02:38PM, Friday 01 September 2017
The nephew of Berkshire’s most celebrated magician has revealed how he used to watch re-runs of his uncle’s show until he figured out his secrets.
James Phelan, 24, has been learning magic since he was a child.
He said he remembers visiting the house of his uncle, the late Paul Daniels, who lived in Wargrave with his wife Debbie McGee, when he was little.
He added: “I was at school when I was about five years old and my teacher asked me what I wanted to be when I grew up.
“I said a magician, and she said, ‘you will never make any money doing that’.
“I used to do shows at school and my auntie and uncle would come and watch. As I got older I would go around to his house and play with all his old props.”
James said his uncle was obviously a huge influence on him growing up and recalls going to his shows with his parents.
“I remember there being lots of people wanting his autograph,” James added. “I didn’t think it was out of the ordinary.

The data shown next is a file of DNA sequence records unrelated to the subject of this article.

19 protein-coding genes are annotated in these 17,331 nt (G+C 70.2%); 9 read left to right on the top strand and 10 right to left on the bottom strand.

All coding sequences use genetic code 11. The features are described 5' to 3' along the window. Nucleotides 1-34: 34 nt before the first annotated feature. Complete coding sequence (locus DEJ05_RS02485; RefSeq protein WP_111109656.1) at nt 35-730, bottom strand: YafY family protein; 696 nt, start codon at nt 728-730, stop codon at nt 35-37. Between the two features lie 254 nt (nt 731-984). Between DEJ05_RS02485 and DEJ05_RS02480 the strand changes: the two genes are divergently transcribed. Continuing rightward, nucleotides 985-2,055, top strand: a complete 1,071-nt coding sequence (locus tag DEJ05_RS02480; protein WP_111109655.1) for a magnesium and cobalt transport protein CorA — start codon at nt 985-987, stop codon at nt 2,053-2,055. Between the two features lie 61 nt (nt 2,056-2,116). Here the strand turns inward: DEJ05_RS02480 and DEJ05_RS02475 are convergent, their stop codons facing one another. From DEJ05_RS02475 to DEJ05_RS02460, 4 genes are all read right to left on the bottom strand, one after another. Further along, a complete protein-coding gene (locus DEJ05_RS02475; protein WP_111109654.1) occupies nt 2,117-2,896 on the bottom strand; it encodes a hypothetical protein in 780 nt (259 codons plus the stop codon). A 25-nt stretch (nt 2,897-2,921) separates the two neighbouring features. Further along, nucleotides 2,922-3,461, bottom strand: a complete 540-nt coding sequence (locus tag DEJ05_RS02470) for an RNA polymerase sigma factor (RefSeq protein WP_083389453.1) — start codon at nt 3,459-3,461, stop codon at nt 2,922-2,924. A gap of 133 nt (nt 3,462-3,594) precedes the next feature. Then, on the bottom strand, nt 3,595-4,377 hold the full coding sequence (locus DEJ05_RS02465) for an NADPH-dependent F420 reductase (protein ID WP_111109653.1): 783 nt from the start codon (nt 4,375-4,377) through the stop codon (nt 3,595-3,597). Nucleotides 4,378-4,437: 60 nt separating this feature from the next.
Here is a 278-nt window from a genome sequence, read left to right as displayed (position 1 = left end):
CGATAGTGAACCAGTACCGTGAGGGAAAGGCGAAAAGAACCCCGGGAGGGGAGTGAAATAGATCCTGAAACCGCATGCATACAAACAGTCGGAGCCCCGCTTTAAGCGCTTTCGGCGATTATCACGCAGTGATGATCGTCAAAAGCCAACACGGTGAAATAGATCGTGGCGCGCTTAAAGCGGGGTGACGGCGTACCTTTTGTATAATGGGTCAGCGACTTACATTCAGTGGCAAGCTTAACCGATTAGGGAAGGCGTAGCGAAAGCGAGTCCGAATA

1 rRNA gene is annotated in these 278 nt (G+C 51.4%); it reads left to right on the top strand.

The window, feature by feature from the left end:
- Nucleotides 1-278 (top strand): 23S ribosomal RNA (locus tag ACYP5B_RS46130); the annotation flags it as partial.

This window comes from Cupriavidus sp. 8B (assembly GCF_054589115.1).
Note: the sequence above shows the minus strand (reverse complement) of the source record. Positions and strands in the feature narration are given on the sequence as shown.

“I’d go home and watch his shows over and over again until I figured out how he had done each trick and then I would show him,” he said.
Last year James was considered one of the favourites on Britain’s Got Talent, before his uncle’s untimely death in March.
James said that he knew his uncle was sick before he went on the show but couldn’t really say anything.
And while he was upset at the time he is in a much better frame of mind now.
“I went on stage nervous and knowing how he was in the back of my mind. I never really had the confidence to go for it as a career before, after he died, I just thought – life is too short.
“Everyone goes through moments where they doubt themselves but because I know the humble background he came from it helps instill that self-belief.
“I couldn’t have had a better teacher or role model.”
When asked what inspiration he took from his uncle’s show he said: “I remember hysterically laughing.
“I like the idea of laugh-out-loud comedy.
“I wanted to create a show where people can escape from the norm.”
James has been writing ideas and piecing his show together for about a year-and-a-half.
He describes his show as a night of light-hearted, prank-focused magic, using audience participation to comic effect.
“I will hypnotise guys to forget their girlfriends and drop people’s phones in water and stuff like that,” he said.
“It’s a good night out for people who want a good time.
“I’m really enjoying it at the moment and doing the best I can.”
Some of the profits from his show will go to Brain Tumour Research as it’s an organisation that James says doesn't get enough funding for the work that it does.
James will also be at Reading South Street on Saturday, September 9.
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